I’ve been thinking about learning lately, because it occurred to me recently that much of the writing I do for myself and for work – writing emails, writing blog posts, writing on social media, writing essays, writing poems, etc. – are all instantiations, in many ways, of practices I learned to value when I was still in high school and then college, when I was learning about the importance of “writing for different audiences.”  Writing for different audiences is as at least as old as Aristotle, when he wrote about the rhetorical triangle, my old buddy, as seen below:

Image result for aristotle rhetorical triangle

When we write, as was emphasized in school, we always need to think about ethos (how we establish our credibility), logos (the actual language we use), and pathos (how we move our audience).  Maybe this sounds cold-blooded – do people actually think about these things?  Why can’t they just, I don’t know, tap into their emotions, their unconscious, and pour forth brilliance?  But the reality is that good writers always think about these things, and good readers do, too, whether we’re talking reading/writing fiction, poetry, non-fiction, emails, flyers, social media posts, whatever.  If I write for an academic audience, my actual language is different than if I were writing a blog post.  If I write a blog post on Medium, say, my language is probably a bit different than if I were writing a blog post on “Read It and Weep.” Poems use language in different ways than prose.  In many ways, we are essentially talking about “code switching,” a term you find in the contexts of race and linguistics, but in this case just meaning that, based on who we are talking or writing to, we actually change how speak and write to meet the needs of our audience.  Sometimes, it should be said, we might not think in some ways of an audience at all – here is a great more academic essay on just that:

https://weareteachers.files.wordpress.com/2009/10/closingmyeyesasispeak.pdf

But we often do think of an audience, and this changes how we communicate.

How is this related to using Universal Class?  Here’s how: when I started learning about the importance of writing for different audiences, using the rhetorical triangle as a kind of guide, I don’t know how serious I took this rhetoric business.  I suppose it made sense in a cursory way, and I”m sure I nodded and agreed with what was said.  But I have come to realize that learning about these things – essentially allowing those ideas to gradually germinate and percolate – has actually profoundly influenced my life, in many different contexts and many different ways.  I use what I have learned about rhetoric pretty much every single day of my life, at work and not at work.  In some ways, it is a disciplinary lens or framework through which I see the world, or at least many parts of the world.  In other words, learning something new changed my life, and made it more interesting and meaningful, though at the time, when I was learning it, I didn’t think it would do so, and would probably have laughed if you had told me so, as a visitor from the future.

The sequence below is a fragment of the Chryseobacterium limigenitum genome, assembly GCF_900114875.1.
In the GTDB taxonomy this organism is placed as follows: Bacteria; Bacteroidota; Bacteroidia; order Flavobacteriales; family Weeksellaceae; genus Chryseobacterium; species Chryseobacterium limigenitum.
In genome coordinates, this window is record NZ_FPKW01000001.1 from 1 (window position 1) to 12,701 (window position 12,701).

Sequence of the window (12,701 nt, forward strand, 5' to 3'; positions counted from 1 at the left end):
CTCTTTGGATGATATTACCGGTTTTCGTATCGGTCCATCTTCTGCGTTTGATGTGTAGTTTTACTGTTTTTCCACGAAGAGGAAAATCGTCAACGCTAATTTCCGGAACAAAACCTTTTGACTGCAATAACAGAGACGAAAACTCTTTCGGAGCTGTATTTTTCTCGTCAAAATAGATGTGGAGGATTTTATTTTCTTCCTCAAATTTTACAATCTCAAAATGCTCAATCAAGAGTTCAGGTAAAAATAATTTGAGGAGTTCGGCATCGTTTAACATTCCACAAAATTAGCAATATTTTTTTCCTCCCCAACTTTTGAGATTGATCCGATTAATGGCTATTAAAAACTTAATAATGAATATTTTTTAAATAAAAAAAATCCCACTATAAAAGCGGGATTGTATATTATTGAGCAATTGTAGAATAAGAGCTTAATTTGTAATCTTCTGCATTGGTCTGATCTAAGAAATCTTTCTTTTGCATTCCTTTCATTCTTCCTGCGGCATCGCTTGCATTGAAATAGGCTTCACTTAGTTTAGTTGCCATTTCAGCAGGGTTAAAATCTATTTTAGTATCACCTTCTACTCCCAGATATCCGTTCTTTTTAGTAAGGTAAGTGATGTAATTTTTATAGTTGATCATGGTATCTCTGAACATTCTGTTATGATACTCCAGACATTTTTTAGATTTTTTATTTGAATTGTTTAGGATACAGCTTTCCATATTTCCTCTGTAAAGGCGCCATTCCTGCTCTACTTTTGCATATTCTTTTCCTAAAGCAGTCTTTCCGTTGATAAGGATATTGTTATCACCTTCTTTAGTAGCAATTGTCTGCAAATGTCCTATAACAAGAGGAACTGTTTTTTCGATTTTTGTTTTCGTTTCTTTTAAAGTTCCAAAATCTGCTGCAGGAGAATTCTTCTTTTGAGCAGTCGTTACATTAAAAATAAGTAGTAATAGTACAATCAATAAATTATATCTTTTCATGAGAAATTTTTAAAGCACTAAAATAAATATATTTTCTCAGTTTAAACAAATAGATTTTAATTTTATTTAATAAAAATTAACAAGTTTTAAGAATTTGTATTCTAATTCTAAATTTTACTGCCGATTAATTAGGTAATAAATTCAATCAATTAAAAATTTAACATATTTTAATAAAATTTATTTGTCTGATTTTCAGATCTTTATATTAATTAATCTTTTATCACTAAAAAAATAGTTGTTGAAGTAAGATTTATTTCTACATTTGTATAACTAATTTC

There’s a famous Russian literary critic named Mikahil Bakhtin, who is sometimes hard to understand, but he wrote quite beautifully and convincingly about how even our most mundane, everyday actions, encounters, experiences, are in many ways quite radically creative.  I think he is right.  But, if he is right, then we don’t really know what effect learning something new can have on our life, because even the most mundane new skill is powerful and creative.  Maybe we say, “screw it, I’m going to take this class on business, or ethics, or poetry, on Universal.”  And we do it, and we learn something, and then later we apply this to ourselves, others, the world.  Who can then really say what effect this has actually had on our or others’ lives? On our own characters?  In other words, if we use what we have learned to master something, or hone something, or improve something, I’m not sure we can really calibrate or calculate its benefit, its ripple effect, inside and outside.  And if it does have a ripple effect, then this is proof, evidence, that we can grow or change as human beings.  Why?  Because this effect means that something has changed, in us or in others, no matter how small or how large.  I sometimes think that we can improve our characters and our lives through a very small willingness, even something like learning a new word, a new skill, a new concept, a new idea.  I don’t know if it’s the word or skill or concept or idea itself that changes us, so much as just that willingness, that orientation, that stance, undergirding our action.  But this small willingness, at least in my experience, has effects that I think are really beyond our ability to comprehend. Taking an online course is by no means the only way to learn something new.  But they are free, they can be quite fun and interesting, and you really never know where the things you learn will take you.